For the net hoodlum operating in cyber space, their thinking plays an interesting con game, which they later rationalize and excuse as some “noble cause”. Bottom-line though, they’re criminals like their non-virtual counterparts. When caught, they invent all kinds of excuses and whine about their “victimization”. One wonders, when they sit there all day in front of their computers, what part of their anatomy are they really playing with most of the time? Some of these thieves try to scheme us with creative criminality, like “ransomware”, email schemes, credit card scams and other intrusive losses. The list of types of attacks is endless, as is the maliciousness behind the various illicit efforts for unmerited personal gain. Criminals no matter where they operate do so in a self-indulgent passion to misuse and abuse others for private purposes.

As always, one of our critical concerns is the injury, the loss and damages, caused to others as a result of internet criminality. Make no mistake, criminals choose to commit crimes of their own free will for the sake of getting something they didn’t earn or deserve. Make no mistake criminals dislike the responsible nature in others. Electronic breaches of the law are not unlike similar malevolent premeditated street-level crimes, in terms the psycho-dynamics. Some cyber criminals pose a danger to our banks accounts, while others risk the collapse of our economic system. And still others endanger our national security. In the amative stimulation for power and control, criminals will use any means. Like bank robbers or assailants on the street, cyber villains should receive the same levels of punishment. And, their conviction and subsequent sentencing should be sure, swift and certain and for long periods of time.

Criminals freely choose their particular criminogenic instigations. Of which, Cyber-crime involves billions of dollar losses every year to a global community. According to one source, the Internet Crime Complaint Center (IC3), under the auspices of the FBI, in 2007, the agency received nearly a quarter million complaints regarding internet crimes. This likely has increased to more significant levels of late, and represents the tip of the proverbial cyber-criminal iceberg. No doubt a wealth of information flowing through the internet signifies targets of opportunities for criminals.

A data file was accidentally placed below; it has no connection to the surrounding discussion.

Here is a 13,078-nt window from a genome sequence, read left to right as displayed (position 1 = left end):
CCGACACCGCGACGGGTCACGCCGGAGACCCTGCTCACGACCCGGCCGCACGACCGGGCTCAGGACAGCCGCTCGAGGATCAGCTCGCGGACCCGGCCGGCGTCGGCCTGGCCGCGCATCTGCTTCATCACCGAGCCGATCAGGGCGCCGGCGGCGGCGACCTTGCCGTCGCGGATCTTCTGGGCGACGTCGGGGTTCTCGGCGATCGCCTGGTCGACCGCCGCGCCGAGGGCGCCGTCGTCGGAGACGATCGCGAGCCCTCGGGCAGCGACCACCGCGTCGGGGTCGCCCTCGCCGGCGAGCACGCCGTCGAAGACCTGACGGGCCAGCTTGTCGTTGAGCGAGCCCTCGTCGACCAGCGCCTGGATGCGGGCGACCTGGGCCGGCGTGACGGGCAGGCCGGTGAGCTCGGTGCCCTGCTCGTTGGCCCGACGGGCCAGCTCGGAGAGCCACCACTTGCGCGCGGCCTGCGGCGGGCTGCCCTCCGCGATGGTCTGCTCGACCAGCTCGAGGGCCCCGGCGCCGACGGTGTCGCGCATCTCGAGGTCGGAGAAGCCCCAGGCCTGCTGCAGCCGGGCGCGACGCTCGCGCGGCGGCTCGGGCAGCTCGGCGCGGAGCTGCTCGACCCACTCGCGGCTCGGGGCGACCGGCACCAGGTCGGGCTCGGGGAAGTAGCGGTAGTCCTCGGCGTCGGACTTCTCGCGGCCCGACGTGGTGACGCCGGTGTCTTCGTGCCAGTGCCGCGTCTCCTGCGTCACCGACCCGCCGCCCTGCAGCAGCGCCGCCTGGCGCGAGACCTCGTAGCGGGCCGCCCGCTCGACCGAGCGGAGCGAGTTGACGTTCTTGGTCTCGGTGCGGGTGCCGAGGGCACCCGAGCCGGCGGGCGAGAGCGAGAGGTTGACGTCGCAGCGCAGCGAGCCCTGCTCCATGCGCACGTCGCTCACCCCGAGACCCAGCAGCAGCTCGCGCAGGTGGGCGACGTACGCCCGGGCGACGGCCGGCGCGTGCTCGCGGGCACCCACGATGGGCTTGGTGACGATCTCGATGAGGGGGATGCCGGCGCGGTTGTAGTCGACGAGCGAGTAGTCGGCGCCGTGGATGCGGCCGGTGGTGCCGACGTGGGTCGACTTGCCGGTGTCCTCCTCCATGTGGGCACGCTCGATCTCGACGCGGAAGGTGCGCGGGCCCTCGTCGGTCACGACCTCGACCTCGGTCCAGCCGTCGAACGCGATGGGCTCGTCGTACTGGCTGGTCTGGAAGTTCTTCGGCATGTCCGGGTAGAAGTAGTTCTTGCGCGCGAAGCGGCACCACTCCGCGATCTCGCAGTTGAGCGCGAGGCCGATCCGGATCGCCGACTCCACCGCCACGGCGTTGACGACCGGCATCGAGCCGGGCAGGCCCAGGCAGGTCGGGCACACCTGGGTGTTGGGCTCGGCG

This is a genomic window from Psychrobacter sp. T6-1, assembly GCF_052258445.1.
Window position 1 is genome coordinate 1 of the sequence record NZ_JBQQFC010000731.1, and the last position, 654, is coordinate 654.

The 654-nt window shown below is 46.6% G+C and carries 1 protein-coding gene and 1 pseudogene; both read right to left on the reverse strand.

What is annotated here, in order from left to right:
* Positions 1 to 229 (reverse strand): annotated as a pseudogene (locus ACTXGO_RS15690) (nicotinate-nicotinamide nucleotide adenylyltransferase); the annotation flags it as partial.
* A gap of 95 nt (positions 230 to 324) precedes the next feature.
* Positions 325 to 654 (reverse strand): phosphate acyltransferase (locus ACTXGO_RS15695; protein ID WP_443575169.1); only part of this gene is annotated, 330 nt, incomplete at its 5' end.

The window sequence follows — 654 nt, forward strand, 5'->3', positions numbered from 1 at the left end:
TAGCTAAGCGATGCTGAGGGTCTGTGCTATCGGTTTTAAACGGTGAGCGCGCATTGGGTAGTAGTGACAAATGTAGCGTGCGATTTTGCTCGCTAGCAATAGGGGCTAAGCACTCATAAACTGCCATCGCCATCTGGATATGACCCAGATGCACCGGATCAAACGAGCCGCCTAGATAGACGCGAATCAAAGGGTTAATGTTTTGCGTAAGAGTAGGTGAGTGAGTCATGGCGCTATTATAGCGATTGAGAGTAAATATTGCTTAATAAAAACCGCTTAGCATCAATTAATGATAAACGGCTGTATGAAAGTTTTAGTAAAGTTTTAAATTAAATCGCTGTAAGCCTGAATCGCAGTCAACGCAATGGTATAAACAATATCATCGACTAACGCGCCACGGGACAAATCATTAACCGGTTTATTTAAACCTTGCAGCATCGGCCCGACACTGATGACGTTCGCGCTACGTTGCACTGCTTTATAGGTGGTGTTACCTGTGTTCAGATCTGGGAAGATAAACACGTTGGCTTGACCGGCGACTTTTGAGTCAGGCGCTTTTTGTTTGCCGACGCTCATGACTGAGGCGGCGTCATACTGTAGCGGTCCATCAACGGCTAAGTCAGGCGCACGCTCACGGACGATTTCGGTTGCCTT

Naturally, what we often forget is that there is a difference between reported criminality and actual criminality, or otherwise known as the “dark figure of crime”. There’s a sizeable portion of criminal activity that goes unreported and therefore not investigated. Investigatively, law enforcement endeavors to respond efficiently as possible, given the resources available. And yet, the nature of virtual crime is complex, with such diverse challenges, as email and texting scams, business and banking intrusions, to commercial fraud, money laundering and market manipulations.

Electronic thievery, organized crime and terrorism, as well as other associated criminalities, present unique demands for law enforcement. However, valiant efforts continue, and the law enforcement, intelligence communities and private security forces remain undaunted in dedicated persistence. That’s part of the key to an effective investigation, methodical tenacious due diligence in application of effective resources. To rigorously search for every possible clue, cluster and clamor of activity, the investigative process must implement creative and proactive tactics.

Investigators gather the facts and analyze the evidence, apply rationality and reason, as well as ensure the critical implementations of forensic applications. Competent expertise is essential in the utilization of logical deductions. If in doubt as to how to proceed, where to go or what to look for, then efforts utilize those who have the know-how in this particular realm. The hunt for the thugs and terrorists who hide behind a computer screen is never ending. Sinister, wicked and malevolent, with malice aforethought, the “evil” cybercriminals fester adversely affects us all. Countermeasures have to be consistently applied, updated and reinforced. Vigilance has to be tirelessly maintained. You never know when they might strike. An individual, a group or other criminal enterprises, stay relentless in illegitimate pursuits at the expense of others.

To this end, from an investigative standpoint, such activities are still basically crimes against people, places, and properties. So, in a sense, we’re still dealing with the fundamentals of a criminal investigation. None the less, the criminal has taken his, her or their activities into an electronic neighborhood. Within this virtual world, the criminal can inflict horrendous damages to the selected objective.

To deal with such criminals, it is incumbent upon professional law enforcement agencies at all levels, as well as private commercial entities, to invest all available resources where possible, in a “cyber unit”. Special expertise is required within the virtual world of electronic anonymity. Upon development of a “cyber squad”, the next step involves the assignment of qualified staffing. The basics in organizational structure and design remain similar to other managerial frameworks.